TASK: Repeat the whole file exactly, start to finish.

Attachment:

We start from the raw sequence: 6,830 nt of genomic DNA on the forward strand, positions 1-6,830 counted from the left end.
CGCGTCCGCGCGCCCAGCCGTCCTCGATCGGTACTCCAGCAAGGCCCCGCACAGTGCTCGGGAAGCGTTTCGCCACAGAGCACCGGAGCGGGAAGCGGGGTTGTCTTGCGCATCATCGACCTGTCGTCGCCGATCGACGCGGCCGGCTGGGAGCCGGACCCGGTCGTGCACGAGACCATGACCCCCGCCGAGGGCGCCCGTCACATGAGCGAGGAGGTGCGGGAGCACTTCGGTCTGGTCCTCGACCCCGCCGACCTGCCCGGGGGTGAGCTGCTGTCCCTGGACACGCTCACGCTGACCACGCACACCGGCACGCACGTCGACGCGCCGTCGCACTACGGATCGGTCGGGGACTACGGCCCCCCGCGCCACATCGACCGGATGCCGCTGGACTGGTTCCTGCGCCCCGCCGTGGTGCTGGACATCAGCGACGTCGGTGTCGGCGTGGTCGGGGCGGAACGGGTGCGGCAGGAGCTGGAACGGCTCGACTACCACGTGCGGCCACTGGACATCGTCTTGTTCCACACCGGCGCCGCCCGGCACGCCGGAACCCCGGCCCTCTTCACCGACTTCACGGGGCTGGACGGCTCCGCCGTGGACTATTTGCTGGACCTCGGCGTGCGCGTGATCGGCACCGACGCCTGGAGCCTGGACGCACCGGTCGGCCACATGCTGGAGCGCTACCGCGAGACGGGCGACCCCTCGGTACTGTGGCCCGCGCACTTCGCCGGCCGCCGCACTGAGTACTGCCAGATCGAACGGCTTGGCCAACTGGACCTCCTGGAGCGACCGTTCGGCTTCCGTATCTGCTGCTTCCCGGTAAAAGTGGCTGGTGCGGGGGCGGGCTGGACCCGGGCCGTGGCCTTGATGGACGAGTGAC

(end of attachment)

We start from the raw sequence: 6,830 nt of genomic DNA on the forward strand, positions 1-6,830 counted from the left end.
CGCGTCCGCGCGCCCAGCCGTCCTCGATCGGTACTCCAGCAAGGCCCCGCACAGTGCTCGGGAAGCGTTTCGCCACAGAGCACCGGAGCGGGAAGCGGGGTTGTCTTGCGCATCATCGACCTGTCGTCGCCGATCGACGCGGCCGGCTGGGAGCCGGACCCGGTCGTGCACGAGACCATGACCCCCGCCGAGGGCGCCCGTCACATGAGCGAGGAGGTGCGGGAGCACTTCGGTCTGGTCCTCGACCCCGCCGACCTGCCCGGGGGTGAGCTGCTGTCCCTGGACACGCTCACGCTGACCACGCACACCGGCACGCACGTCGACGCGCCGTCGCACTACGGATCGGTCGGGGACTACGGCCCCCCGCGCCACATCGACCGGATGCCGCTGGACTGGTTCCTGCGCCCCGCCGTGGTGCTGGACATCAGCGACGTCGGTGTCGGCGTGGTCGGGGCGGAACGGGTGCGGCAGGAGCTGGAACGGCTCGACTACCACGTGCGGCCACTGGACATCGTCTTGTTCCACACCGGCGCCGCCCGGCACGCCGGAACCCCGGCCCTCTTCACCGACTTCACGGGGCTGGACGGCTCCGCCGTGGACTATTTGCTGGACCTCGGCGTGCGCGTGATCGGCACCGACGCCTGGAGCCTGGACGCACCGGTCGGCCACATGCTGGAGCGCTACCGCGAGACGGGCGACCCCTCGGTACTGTGGCCCGCGCACTTCGCCGGCCGCCGCACTGAGTACTGCCAGATCGAACGGCTTGGCCAACTGGACCTCCTGGAGCGACCGTTCGGCTTCCGTATCTGCTGCTTCCCGGTAAAAGTGGCTGGTGCGGGGGCGGGCTGGACCCGGGCCGTGGCCTTGATGGACGAGTGAC